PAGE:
After completing my PhD in cognitive neuropsychology, I joined Christ Church University in 2017 as a member of the technical team where I used my broad knowledge of psychology methods, statistics and technology.
I then moved into a senior research fellowship working with the Head of Department, Dr Amanda Carr, on an EPSRC funded project exploring the use of technology in outdoor play (Playing Out with IoT).
In 2019 I was offered permanent lectureship. I now convene the biological and cognitive psychology (2BCP), graduate attributes in psychology (1GAP), and cognitive and biological psychology (4BP) modules, and I supervise several BSc, MSc and DClinPsy research projects.
My current research focuses on the effects of olfaction (sense of smell and taste) on human cognition. The impact of certain fragrances on personal memory recall is widely perceived, and there is growing evidence of its effects on aspects such as stress and driving performance, but we have limited knowledge about its effects on many other cognitions such as attention and decision making. There are wide gaps in our knowledge of the psychology of olfaction, making this an exciting and rewarding research area.
Teaching and subject expertise
I am happy to supervise projects exploring any aspect of olfaction. I have a list of potential projects which we can use and adapt, or I would be happy to design an olfaction study together.
I have access to laboratory delivery of any smell and flavour, and the potential to combine this with research methods such as eye-tracking, EEG (brain activity), heart rate, and skin conductance (emotional response).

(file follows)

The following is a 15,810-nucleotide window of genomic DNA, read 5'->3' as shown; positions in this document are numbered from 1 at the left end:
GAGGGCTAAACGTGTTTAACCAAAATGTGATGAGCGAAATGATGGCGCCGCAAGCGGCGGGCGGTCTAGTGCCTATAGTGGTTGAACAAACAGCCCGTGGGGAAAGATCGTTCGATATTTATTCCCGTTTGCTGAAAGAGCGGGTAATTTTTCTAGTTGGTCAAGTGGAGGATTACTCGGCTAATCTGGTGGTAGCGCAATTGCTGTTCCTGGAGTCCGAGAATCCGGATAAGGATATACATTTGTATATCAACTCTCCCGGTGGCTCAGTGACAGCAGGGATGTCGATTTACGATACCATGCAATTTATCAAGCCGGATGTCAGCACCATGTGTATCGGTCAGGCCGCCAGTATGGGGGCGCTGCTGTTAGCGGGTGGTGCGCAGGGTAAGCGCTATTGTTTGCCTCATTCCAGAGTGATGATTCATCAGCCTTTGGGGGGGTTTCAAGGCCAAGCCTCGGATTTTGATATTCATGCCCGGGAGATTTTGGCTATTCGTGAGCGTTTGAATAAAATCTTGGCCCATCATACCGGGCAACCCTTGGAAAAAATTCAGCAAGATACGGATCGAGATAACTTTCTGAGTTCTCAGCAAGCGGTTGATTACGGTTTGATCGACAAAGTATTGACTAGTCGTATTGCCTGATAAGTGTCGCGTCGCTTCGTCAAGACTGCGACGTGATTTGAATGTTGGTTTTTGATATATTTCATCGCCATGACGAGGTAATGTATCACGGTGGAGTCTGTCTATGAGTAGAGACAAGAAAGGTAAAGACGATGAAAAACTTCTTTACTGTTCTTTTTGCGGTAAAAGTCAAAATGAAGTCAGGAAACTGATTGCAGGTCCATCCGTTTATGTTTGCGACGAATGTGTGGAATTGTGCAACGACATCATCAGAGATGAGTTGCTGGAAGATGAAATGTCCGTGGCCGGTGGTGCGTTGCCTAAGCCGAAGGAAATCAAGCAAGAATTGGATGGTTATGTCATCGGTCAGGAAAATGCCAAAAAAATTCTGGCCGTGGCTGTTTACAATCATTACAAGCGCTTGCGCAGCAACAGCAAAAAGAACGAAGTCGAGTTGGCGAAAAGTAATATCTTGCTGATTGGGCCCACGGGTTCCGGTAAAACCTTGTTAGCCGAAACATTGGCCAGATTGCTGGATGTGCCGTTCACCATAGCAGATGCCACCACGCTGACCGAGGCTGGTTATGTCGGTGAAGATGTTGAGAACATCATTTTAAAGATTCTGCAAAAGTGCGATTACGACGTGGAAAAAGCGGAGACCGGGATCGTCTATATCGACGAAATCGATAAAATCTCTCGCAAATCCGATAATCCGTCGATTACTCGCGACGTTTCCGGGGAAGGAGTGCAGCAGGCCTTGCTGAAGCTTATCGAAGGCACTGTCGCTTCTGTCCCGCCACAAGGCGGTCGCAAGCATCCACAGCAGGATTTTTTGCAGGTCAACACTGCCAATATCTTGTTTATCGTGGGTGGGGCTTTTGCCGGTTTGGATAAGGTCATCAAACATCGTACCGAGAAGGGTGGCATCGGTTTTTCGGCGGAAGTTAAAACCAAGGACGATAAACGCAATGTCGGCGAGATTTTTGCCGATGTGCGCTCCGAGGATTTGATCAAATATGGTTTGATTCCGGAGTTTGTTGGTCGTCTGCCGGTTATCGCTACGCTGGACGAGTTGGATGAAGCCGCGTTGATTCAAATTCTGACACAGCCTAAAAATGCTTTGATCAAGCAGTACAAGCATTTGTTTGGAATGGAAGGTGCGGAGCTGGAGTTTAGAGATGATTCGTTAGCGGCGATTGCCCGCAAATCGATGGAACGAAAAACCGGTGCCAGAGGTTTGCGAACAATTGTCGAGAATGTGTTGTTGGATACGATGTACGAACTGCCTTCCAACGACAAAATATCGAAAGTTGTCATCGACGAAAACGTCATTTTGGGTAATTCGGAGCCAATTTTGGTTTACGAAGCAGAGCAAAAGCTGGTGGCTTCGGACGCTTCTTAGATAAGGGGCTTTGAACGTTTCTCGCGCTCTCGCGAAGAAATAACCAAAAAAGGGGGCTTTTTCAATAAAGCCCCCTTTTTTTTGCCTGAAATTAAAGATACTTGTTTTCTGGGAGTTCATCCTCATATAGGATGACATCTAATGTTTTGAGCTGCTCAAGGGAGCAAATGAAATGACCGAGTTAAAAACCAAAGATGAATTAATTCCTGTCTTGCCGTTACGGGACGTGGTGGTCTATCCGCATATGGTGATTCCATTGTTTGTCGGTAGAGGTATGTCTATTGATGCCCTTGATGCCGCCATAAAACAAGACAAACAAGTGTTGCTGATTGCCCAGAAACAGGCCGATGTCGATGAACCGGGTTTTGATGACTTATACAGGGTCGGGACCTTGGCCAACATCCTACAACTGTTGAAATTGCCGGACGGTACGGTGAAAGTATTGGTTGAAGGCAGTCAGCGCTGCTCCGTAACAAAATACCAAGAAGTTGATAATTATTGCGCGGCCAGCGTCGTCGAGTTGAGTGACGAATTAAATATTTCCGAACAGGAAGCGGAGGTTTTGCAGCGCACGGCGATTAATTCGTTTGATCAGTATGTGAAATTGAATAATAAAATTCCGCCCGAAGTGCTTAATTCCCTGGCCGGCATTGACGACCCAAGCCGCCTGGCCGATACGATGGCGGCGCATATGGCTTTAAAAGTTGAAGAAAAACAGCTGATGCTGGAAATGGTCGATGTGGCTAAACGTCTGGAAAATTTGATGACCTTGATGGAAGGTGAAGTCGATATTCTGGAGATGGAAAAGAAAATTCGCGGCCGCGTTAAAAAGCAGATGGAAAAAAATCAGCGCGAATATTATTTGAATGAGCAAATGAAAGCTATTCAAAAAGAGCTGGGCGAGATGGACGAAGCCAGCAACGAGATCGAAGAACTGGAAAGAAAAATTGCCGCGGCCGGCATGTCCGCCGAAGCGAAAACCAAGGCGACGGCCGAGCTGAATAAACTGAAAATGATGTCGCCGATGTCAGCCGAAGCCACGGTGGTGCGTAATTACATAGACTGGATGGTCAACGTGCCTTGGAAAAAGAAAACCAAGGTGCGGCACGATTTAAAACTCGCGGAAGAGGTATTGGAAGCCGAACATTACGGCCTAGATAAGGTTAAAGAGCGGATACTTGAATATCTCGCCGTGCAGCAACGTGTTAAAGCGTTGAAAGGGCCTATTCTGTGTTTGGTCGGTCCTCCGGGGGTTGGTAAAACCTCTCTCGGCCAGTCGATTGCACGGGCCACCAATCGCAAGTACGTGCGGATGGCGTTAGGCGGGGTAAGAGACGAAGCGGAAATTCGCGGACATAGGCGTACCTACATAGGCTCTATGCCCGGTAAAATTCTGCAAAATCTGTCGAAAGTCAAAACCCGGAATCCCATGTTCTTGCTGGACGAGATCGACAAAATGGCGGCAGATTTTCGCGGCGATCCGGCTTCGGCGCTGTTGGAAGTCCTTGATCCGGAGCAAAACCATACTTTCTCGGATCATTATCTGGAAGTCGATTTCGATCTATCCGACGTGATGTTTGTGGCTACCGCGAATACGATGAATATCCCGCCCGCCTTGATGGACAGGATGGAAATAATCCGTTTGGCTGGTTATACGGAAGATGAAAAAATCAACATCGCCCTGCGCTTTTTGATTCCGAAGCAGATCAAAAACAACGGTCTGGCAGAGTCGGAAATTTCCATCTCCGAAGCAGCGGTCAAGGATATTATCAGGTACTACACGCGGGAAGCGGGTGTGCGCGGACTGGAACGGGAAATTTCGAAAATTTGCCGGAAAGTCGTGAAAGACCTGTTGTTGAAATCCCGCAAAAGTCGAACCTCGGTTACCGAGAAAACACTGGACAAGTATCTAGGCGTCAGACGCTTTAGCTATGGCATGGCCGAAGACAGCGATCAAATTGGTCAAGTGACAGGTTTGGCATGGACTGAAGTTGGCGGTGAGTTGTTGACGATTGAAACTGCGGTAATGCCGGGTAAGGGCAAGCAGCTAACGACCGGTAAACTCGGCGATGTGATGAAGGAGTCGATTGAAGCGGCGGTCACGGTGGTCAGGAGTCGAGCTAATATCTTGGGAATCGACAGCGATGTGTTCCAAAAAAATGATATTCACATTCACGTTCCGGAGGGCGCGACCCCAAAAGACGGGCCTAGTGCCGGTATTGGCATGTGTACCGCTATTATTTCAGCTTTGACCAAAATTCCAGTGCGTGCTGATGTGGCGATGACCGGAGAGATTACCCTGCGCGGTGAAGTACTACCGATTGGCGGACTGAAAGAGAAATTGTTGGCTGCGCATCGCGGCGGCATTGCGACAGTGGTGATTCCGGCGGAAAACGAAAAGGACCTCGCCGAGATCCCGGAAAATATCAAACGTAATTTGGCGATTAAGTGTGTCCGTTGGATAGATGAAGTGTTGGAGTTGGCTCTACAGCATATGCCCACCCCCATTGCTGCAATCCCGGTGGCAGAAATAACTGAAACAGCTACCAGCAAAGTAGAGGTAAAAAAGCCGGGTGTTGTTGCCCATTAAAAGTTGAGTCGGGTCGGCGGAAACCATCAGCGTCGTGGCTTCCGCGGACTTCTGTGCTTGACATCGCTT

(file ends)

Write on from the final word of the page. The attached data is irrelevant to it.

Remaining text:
I am happy to supervise students interested in my technology with play research. However, access to a developmental population and an existing DBS are likely to be required.
I can also supervise topics on face recognition, and potentially vestibular cognition (sense of balance).
Publications and research outputs
Torres, P. E., Ulrich, P. I. N., Cucuiat, V., Cukurova, M., De la Presa, M. F., Luckin, R., Carr, A., Dylan, T., Durrant, A., Vines, J., Lawson, S. (in press). A systematic review of physical-digital play technology and developmentally relevant child behaviour. International Journal of Child-Computer Interaction.
Dylan, T., Wood, G., Durrant, A., Vines, J., Torres, P. E., Ulrich, P., Cukurova, M., Carr, A., Cerci, S., & Lawson, S. (2020). Designing IoT Resources to Support Outdoor Play for Children. In Proceedings of the 2020 CHI Conference on Human Factors in Computing Systems (Paper No. 175, pp. 1-12). doi:10.1145/3313831.3376302
Wood, G., Dylan, T., Durrant, A., Torres, P., Ulrich, P., Carr, A., Cukurova, M., Downey, D., McGrath, P., Balaam, M., Ferguson, A., Vines, J., & Lawson, S. (2019). Designing for Digital Playing Out. In Proceedings of the 2019 CHI Conference on Human Factors in Computing Systems (Paper No. 679, pp. 1-15). doi:10.1145/3290605.3300909
Andrews, T. J., Smith, R. K., Hoggart, R. L., Ulrich, P. I. N. & Gouws, A. D. (2018). Neural Correlates of Group Bias During Natural Viewing. Cerebral Cortex, 1-10. doi:10.1093/cercor/bhy206
Ulrich, P. I. N., Wilkinson, D. T., Bindemann, M., & Ferguson, H. J. (2017, May). Caloric Vestibular Stimulation Improves Judgments of Face Familiarity in Developmental Prosopagnosics and Controls. Poster presented at the International Neuromodulation Society 13th World Congress, Noninvasive Brain Stimulation Pre-Conference, Edinburgh, UK. Retrieved from https://onlinelibrary.wiley.com/doi/10.1111/ner.12647
Cane, J., Ferguson, H., Ulrich, P., & Apperly, I. (2016, November). The Impact of Alcohol Cognitions and Contexts on Perspective Taking. Poster presented at the Psychonomic Society 57th Annual Meeting, Boston, MA. Retrieved from http://c.ymcdn.com/sites/www.psychonomic.org/resource/resmgr/annual_meeting/2016_meeting/2016PS-Abstracts-11-27.pdf
Ulrich, P. I. N., Wilkinson, D. T., Ferguson, H. J., Smith, L. J., Bindemann, M., Johnston, R. A. & Schmalzl, L. (2016). Perceptual and Memorial Contributions to Developmental Prosopagnosia. The Quarterly Journal of Experimental Psychology, 70(2), 298-315. doi:10.1080/17470218.2016.1177101